Using the Two Types of Solfege

Headphones & sheet music

Q: I’ve been told that learning solfege would help me to train my ear, sight-sing, etc… I know that folks work on it in music schools, so I assume it helps. what is the difference between “fixed do” and “moveable do” and which do you prefer?

A: For those that may be unfamiliar, solfege is an ancient (Google says “11th century”) tradition of assigning syllables to notes.

I’m sure that you have all heard the major scale sung as “DO RE ME FA SOL LA TI DO” (pronounced dough-ray-me-fah-sol-lah-tee-dough). There are, of course, slight differences devised to refer to flatted and sharped notes.

In “fixed do,” every note has a corresponding syllable. C is always “do,” A is always “la,” etc.

Essentially, every note has a corresponding syllable no matter what key the melody is in or how it may modulate.

“Fixed do” is using the equivalent of letters for notes. They literally use syllables for note names instead of letters.

In “moveable do,” the syllables change for each note depending on the tonic or root of the scale. So if something is in the key of C, then C is “do,” but if it’s in F, then F becomes “do.” The syllables relate directly to the key of the melody.

“Moveable do” is the equivalent of using numbers for scale degrees.

I seem to remember having to learn moveable do and I’ve found that it’s more common in the U.S., however, in my travels, I’ve discovered that fixed do is much more common in other parts of the world.

First, let me state that I’m not really all that proficient in either. I think in note names and tonalities relating to chord qualities more than anything but I have experienced some of the pros and cons of each when it comes to students using solfege to call out or sing melodies.

Fixed Do:

It seems to me that fixed do may be better for ear training. I’ve noticed that students who are proficient at singing melodies in fixed do seem to have a more direct connection to the notes that they are singing (because that note is always that syllable). Unlike folks like me, who think in note names, they can usually all sing any syllable relatively in tune with each other at the drop of a hat because of the strong association, whereas I, who sings nonsense when I have to sing a melody don’t have any reference beyond my fretboard. (This means that I’m doing better at singing a melody if I give myself the first note and then play along with myself as I play the notes than trying it with only solfege).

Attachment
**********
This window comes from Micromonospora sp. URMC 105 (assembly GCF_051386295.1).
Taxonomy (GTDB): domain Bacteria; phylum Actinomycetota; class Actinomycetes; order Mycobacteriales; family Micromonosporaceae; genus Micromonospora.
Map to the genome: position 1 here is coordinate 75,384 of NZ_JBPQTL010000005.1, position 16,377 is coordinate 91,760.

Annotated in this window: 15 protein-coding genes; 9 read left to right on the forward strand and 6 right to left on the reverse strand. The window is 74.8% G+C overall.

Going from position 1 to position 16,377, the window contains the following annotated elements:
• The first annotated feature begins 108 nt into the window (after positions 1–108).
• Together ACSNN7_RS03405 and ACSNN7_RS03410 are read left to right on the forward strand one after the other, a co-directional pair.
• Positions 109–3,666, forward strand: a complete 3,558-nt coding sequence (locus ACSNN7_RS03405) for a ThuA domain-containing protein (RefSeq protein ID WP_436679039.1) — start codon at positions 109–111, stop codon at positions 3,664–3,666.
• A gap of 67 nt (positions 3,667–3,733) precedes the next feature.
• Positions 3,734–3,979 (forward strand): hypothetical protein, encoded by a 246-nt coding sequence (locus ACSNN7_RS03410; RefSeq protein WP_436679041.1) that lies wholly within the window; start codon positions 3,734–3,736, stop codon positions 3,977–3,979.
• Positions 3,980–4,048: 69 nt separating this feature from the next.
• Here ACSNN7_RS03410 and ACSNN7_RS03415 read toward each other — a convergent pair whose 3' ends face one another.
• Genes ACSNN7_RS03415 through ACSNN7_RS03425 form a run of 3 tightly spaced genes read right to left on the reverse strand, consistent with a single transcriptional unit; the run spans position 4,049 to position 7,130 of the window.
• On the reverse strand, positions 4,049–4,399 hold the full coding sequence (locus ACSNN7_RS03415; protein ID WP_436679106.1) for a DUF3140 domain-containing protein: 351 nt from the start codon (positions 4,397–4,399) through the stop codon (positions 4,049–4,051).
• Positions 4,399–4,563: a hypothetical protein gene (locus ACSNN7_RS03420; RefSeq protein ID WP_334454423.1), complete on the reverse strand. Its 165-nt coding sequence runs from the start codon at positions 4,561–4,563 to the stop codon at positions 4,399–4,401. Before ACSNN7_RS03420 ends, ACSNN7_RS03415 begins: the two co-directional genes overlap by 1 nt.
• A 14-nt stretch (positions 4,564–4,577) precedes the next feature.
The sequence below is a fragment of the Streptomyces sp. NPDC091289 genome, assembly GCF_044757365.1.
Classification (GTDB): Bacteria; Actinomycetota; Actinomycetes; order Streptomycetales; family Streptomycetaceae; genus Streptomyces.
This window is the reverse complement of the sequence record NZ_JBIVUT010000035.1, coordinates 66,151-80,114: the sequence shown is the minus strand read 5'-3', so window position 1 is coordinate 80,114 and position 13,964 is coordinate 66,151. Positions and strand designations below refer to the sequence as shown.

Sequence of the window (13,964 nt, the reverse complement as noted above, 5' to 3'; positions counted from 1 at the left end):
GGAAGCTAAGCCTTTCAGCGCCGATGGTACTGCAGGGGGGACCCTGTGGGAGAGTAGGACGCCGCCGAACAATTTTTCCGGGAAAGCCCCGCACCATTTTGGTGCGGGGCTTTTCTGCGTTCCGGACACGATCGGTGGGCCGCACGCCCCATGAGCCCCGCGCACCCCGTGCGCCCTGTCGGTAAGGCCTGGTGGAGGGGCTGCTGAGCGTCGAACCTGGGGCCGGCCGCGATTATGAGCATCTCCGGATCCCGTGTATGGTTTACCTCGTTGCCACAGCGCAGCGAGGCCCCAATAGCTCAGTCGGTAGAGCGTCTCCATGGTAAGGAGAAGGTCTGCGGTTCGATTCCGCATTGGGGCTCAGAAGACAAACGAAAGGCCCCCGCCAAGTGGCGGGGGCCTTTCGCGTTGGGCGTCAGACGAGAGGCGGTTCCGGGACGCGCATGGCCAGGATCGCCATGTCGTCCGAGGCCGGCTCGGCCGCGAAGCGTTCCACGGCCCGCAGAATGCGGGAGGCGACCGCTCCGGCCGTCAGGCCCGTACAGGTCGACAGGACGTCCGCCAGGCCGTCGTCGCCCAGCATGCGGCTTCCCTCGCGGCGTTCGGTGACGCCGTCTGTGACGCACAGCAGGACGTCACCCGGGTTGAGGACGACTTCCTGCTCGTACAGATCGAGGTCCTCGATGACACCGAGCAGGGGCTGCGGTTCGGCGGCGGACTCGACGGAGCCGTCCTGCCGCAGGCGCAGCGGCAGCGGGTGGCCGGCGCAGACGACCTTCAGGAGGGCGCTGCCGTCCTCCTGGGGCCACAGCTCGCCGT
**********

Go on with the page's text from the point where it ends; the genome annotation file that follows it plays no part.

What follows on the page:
Those proficient with fixed do seem much more adept at sight-singing melodies and developing perfect pitch.

Students who excel at fixed do seem less able to just sing different intervals or modulate melodies on the fly. They can sing any solfege note but have a harder time just singing a minor 6th, for example, than a moveable do user.

Moveable Do:

Every tonality is as easy to sing as another, especially in diatonic music (of the same key). I think moveable do enhances the user’s ability to hear the relationships between intervals. If “do” is always the tonic, then you can get an ear for what “sol” sounds like from any root (the interval of a perfect 5th). The intervals are always measured from the tonic.

Tough to navigate in music that modulates or isn’t in one clear key.

So it’s really up to you. Personally, if I had to choose, I would lean towards fixed do but only because I like the idea of immediately associating a note/syllable with its corresponding pitch.

The only thing I would advise against is trying to learn both simultaneously. I think that would cause some cognitive dissonance and confuse the bejesus out of someone if they had multiple syllables referring a note in a melody. It’d be like trying to learn to sight-read multiple clefs at once on bass (it makes more sense on piano because, at least initially, the left-hand plays the bass clef and the right-hand plays the treble clef and you can very much see how one is a continuation of the other).

I’d do a little reading on the benefits of either method and just pick one and dive in. Like anything, it takes a minute to really begin to internalize but it’ll likely be worth the study!

Have a question for Damian Erskine? Send it to [email protected]. Check out Damian’s instructional books, Right Hand Drive and The Improviser’s Path.

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